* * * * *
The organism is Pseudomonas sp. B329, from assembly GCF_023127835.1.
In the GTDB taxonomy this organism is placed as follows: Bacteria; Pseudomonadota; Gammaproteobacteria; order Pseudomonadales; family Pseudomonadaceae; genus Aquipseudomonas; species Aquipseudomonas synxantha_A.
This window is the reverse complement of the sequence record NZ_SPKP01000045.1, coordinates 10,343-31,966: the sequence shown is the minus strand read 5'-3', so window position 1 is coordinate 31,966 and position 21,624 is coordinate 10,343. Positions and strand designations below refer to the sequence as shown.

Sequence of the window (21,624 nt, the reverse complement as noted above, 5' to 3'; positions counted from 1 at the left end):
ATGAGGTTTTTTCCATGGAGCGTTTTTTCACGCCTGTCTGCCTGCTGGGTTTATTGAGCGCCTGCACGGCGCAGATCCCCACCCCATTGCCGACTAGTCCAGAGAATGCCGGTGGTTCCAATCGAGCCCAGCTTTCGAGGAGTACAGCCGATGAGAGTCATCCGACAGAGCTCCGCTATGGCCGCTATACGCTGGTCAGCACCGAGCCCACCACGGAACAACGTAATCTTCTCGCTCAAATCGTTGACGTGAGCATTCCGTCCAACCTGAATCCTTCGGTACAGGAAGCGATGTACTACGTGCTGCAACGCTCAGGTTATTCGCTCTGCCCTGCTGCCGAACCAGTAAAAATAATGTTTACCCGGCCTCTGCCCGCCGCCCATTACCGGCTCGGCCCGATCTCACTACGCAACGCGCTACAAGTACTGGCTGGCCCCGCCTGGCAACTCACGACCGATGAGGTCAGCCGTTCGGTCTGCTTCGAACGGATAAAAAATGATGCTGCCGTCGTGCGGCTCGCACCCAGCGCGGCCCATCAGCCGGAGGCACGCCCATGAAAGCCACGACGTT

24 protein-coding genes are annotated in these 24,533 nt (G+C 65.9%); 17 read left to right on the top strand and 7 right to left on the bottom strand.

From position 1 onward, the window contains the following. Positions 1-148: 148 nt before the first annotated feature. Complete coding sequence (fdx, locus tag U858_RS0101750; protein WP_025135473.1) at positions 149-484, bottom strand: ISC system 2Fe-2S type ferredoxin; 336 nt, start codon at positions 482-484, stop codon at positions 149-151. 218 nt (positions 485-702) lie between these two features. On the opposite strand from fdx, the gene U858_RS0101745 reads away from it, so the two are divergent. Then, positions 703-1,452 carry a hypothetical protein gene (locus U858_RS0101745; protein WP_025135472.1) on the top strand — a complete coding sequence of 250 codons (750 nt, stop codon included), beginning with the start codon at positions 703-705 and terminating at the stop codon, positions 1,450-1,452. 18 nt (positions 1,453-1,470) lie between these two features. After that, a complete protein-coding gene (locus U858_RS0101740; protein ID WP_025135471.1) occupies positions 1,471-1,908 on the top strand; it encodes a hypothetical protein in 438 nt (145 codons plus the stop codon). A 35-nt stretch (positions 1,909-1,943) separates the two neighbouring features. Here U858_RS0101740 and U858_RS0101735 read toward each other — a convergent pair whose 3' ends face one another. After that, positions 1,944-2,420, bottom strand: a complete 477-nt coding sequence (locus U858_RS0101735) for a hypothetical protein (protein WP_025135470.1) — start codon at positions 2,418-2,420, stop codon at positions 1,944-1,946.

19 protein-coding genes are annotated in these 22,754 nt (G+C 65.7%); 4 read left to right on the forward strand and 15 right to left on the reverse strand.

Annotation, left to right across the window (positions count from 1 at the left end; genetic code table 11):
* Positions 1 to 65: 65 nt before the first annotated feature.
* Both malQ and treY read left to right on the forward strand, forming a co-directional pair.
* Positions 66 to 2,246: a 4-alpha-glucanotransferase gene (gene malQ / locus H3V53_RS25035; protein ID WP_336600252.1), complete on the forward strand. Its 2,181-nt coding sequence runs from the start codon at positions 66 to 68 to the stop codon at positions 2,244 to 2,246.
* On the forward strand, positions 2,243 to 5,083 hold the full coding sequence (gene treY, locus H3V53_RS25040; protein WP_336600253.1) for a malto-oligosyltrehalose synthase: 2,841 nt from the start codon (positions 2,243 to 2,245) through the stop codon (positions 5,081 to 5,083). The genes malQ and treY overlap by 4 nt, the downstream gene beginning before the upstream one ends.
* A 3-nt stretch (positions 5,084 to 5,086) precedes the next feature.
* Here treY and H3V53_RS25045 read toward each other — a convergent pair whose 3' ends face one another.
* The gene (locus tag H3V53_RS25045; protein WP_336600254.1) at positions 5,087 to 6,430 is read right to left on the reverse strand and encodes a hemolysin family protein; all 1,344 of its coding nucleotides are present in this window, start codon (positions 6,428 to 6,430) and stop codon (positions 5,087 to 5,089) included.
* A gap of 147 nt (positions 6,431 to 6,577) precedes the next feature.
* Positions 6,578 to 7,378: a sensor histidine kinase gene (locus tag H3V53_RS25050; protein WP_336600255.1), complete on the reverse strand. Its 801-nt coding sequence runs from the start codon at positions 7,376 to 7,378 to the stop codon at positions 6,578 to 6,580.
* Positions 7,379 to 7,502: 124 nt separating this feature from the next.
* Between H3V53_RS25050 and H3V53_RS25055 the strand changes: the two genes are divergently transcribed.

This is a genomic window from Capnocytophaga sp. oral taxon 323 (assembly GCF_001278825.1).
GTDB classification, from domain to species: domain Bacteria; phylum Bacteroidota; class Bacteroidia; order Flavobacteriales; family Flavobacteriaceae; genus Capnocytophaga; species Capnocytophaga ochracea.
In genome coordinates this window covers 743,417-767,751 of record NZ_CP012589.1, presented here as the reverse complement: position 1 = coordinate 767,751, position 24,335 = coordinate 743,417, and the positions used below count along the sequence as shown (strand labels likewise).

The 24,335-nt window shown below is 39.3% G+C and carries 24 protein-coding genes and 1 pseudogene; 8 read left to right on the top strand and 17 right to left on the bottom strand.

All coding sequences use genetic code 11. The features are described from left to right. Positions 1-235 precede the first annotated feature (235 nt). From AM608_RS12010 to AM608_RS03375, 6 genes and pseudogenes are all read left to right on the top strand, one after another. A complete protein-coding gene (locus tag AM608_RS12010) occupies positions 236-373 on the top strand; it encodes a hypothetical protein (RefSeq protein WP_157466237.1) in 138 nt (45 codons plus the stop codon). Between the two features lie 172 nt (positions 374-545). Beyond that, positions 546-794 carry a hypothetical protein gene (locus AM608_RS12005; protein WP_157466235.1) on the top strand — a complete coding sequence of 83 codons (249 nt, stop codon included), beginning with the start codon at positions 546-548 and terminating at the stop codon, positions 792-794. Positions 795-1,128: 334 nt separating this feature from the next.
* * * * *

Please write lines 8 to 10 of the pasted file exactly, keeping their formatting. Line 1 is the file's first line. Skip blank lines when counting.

19 protein-coding genes are annotated in these 22,754 nt (G+C 65.7%); 4 read left to right on the forward strand and 15 right to left on the reverse strand.

Annotation, left to right across the window (positions count from 1 at the left end; genetic code table 11):
* Positions 1 to 65: 65 nt before the first annotated feature.